We mentioned Rookie of the Year a little earlier, talking about Jinu Lee who will enter Rookie of the Year next year and we head back to Rookie of the Year here, for a bout from this year's Rookie of the Year. In one corner was touted teenager Kosuke Tomioka, who has been viewed as a special talent since his debut, and in the other corner was Yota Sato, an unbeaten puncher who looked fantastic in his previous bout. This is short, explosive and exciting.
One of the many bouts we've seen take place this past week was Takuya Kogawa (31-6-1, 14) scoring a TKO win over Hayato Yamaguchi (15-9-1, 2) at Korakuen Hall on Wednesday. The bout wasn't the best on paper, but it was seen as being a must win for both men. Sadly for Yamaguchi, there was only one winner and it wasn't him.
As has become a bit of a custom in recent weeks we've enjoyed the bout, and now we're here to share our views on the bout with our Take Aways from the contest.
1-The venue was incredibly empty
We know venues in Japan are taking the current on going global situation seriously and are limiting the number of fans in venues for shows. Even with that in mind the Korakuen Hall was still very, very empty here for this bout. There was only a scattering of fans on the benches opposite the camera and it looked really eerie. Whilst we understand mid-week shows typically draw smaller audiences than weekend shows, and this was a small show anyway, it was still a bit sad to see the Hall so empty. That was especially true given how exciting Kogawa bouts typically are, and what an incredible servant he has been to Japanese boxing over the years.
2-This was a real fun fight
Typically bouts involving Takuya Kogawa are fun. They always have been and they always will be. He's a talented boxer, but tends to find himself involved in fights, wars and exciting brawls. This was no exception! The styles of the two men gelled really well, they were trading punches on the inside from early on and it was a case of both men thinking they could win in a battle of high output. Whilst this wasn't a FOTY contender or anything like that, it was still a good old fashioned phone booth war and if you missed it it's well worthy of a watch, especially from round 2 and onwards!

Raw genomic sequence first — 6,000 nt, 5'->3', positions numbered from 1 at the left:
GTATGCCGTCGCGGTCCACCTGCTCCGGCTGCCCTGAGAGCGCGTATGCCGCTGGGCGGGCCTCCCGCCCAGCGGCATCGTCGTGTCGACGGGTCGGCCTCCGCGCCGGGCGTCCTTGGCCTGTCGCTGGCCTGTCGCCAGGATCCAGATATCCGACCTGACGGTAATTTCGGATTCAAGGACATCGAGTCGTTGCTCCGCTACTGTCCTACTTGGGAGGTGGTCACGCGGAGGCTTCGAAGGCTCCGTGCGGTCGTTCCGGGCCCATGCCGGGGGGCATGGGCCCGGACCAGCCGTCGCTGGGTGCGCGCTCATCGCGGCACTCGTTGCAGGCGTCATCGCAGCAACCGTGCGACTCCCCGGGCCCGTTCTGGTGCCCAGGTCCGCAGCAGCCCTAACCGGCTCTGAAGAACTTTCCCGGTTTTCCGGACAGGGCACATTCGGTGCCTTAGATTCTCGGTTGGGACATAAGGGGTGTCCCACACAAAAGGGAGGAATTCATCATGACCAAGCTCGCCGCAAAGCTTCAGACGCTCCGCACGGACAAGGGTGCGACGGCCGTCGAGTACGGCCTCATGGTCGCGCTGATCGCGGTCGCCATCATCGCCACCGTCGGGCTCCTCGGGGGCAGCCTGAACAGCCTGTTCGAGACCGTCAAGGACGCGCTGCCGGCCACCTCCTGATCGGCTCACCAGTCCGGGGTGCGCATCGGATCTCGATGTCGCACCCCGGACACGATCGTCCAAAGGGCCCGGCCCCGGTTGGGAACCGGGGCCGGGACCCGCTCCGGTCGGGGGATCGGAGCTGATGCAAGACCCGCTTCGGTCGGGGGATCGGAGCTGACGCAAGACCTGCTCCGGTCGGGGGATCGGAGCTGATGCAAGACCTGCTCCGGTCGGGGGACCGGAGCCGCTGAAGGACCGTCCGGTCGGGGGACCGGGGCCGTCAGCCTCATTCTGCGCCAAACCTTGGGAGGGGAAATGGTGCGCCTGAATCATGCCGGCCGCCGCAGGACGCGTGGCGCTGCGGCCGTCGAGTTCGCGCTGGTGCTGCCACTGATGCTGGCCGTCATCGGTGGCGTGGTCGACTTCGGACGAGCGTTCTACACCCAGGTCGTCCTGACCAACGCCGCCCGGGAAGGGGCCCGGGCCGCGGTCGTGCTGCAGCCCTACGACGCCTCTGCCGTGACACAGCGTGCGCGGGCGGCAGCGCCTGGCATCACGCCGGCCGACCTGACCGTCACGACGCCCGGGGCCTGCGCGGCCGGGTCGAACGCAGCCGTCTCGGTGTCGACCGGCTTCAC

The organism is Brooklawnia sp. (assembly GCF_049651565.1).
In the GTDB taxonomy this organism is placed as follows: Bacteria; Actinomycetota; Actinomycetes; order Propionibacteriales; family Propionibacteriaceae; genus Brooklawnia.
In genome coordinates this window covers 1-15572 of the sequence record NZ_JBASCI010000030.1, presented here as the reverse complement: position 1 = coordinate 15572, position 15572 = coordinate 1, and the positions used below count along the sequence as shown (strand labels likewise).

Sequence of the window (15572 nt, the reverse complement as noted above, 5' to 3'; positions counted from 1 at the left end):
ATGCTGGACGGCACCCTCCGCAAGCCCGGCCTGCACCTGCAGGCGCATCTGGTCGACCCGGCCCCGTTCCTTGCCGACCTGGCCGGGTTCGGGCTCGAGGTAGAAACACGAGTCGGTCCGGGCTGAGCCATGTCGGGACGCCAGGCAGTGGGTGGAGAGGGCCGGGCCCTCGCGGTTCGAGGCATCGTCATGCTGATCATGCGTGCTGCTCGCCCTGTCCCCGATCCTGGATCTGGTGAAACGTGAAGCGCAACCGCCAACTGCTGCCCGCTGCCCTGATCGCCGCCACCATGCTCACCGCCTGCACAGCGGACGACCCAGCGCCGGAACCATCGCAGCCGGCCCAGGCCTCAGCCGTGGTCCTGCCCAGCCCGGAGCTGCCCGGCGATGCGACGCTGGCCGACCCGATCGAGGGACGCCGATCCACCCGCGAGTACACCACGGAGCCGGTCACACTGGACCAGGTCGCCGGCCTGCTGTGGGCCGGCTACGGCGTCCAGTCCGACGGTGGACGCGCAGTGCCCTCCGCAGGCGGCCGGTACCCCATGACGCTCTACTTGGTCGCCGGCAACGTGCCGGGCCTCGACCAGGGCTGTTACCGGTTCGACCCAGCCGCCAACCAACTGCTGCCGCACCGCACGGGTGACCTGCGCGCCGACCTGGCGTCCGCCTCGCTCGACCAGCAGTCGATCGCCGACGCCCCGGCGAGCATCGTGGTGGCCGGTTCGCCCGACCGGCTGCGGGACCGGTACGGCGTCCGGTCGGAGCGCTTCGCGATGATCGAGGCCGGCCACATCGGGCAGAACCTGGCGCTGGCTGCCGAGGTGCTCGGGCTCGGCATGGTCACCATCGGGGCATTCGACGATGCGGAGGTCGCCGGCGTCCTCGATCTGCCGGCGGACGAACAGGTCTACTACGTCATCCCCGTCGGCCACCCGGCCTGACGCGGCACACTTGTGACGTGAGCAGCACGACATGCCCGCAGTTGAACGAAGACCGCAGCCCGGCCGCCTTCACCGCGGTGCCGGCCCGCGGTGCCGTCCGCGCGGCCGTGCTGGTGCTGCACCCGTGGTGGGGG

3-Weight classes matter
To his absolute credit Hayato Yamaguchi gave this a real good go against Kogawa and there was times where Yamaguchi was landing the better shots, throwing more and seemed to be the better guy. Sadly he was also the smaller guy, the less imposing guy and the guy without the power to make an impact. His best performances have been at Light Flyweight, including a close loss to Masayuki Kuroda. Here his success always seemed blunted by Kogawa being the much stronger man, and thats not a surprise given he's a natural Flyweight. In fact Kogawa was once a very effective Super Flyweight. Physically they looked similar, but Kogawa was a natural Flyweight taking on a natural Light Flyweight and the physical differences showed.
4-Kogawa won, but it's not the same as him being back to his best!
We genuinely thought Kogawa was shot to bits entering this bout. He's not looked good in since his 2016 bout with Yudai Arai, and since then he had gone 2-2-1, but struggled on both wins and could well have been 0-5. Genuinely he could have lost all 5. He looked strong, he looked good and he looked the boss, scoring his first stoppage since 2013. It should however be noted that Yamaguchi was the smaller man, he'd been stopped a few times earlier in his career, and he was fighting for just the third time since 2017. Yes this was a good win for Kogawa on paper, and for his confidence, but it will take a more serious test to know if this win was more about him being good, or Yamaguchi being bad.
5-Match Yamaguchi right and he could be in some amazing fights!
One thing we don't want to do is write Hayato Yamamguchi off after this bout. Instead we actually want to see more of him, but we want to see him matched softer than this. With that in mind we can't help but think Yamaguchi against someone like Tsuyoshi Sato, Katsuki Mori or Kenshi Noda could be really good in 2021. Those would all be fun fights, real exciting contests up close and at a high pace. We would see Yamaguchi as the under-dog in all 3, but he has enough about him to ask questions or all 3 men, and make for some really good action!
Thinking Out East
With this site being pretty successful so far we've decided to open up about our own views and start what could be considered effectively an editorial style opinion column dubbed "Thinking Out East" (T.O.E).